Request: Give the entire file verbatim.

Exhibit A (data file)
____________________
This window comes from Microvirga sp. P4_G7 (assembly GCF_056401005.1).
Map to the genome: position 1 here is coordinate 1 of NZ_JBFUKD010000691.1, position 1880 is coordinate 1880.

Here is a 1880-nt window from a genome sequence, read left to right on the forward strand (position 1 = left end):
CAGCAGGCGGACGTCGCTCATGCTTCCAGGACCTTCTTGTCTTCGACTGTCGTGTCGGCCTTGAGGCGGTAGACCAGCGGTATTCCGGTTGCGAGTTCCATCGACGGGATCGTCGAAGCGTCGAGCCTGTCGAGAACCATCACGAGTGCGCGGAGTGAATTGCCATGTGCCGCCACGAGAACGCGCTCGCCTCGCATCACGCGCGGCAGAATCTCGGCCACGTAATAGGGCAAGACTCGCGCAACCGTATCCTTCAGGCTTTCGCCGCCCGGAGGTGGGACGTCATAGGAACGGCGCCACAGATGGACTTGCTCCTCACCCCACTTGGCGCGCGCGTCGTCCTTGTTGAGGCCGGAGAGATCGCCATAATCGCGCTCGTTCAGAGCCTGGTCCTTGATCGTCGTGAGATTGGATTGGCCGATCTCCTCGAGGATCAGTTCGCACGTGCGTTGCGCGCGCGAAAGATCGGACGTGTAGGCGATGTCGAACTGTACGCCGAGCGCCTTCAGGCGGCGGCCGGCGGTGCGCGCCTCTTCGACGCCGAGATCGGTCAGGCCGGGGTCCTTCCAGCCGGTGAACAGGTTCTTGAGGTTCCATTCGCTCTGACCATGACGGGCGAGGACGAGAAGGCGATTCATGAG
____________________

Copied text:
This window comes from Microvirga sp. P4_G7 (assembly GCF_056401005.1).
Map to the genome: position 1 here is coordinate 1 of NZ_JBFUKD010000691.1, position 1880 is coordinate 1880.

Here is a 1880-nt window from a genome sequence, read left to right on the forward strand (position 1 = left end):
CAGCAGGCGGACGTCGCTCATGCTTCCAGGACCTTCTTGTCTTCGACTGTCGTGTCGGCCTTGAGGCGGTAGACCAGCGGTATTCCGGTTGCGAGTTCCATCGACGGGATCGTCGAAGCGTCGAGCCTGTCGAGAACCATCACGAGTGCGCGGAGTGAATTGCCATGTGCCGCCACGAGAACGCGCTCGCCTCGCATCACGCGCGGCAGAATCTCGGCCACGTAATAGGGCAAGACTCGCGCAACCGTATCCTTCAGGCTTTCGCCGCCCGGAGGTGGGACGTCATAGGAACGGCGCCACAGATGGACTTGCTCCTCACCCCACTTGGCGCGCGCGTCGTCCTTGTTGAGGCCGGAGAGATCGCCATAATCGCGCTCGTTCAGAGCCTGGTCCTTGATCGTCGTGAGATTGGATTGGCCGATCTCCTCGAGGATCAGTTCGCACGTGCGTTGCGCGCGCGAAAGATCGGACGTGTAGGCGATGTCGAACTGTACGCCGAGCGCCTTCAGGCGGCGGCCGGCGGTGCGCGCCTCTTCGACGCCGAGATCGGTCAGGCCGGGGTCCTTCCAGCCGGTGAACAGGTTCTTGAGGTTCCATTCGCTCTGACCATGACGGGCGAGGACGAGAAGGCGATTCATGAG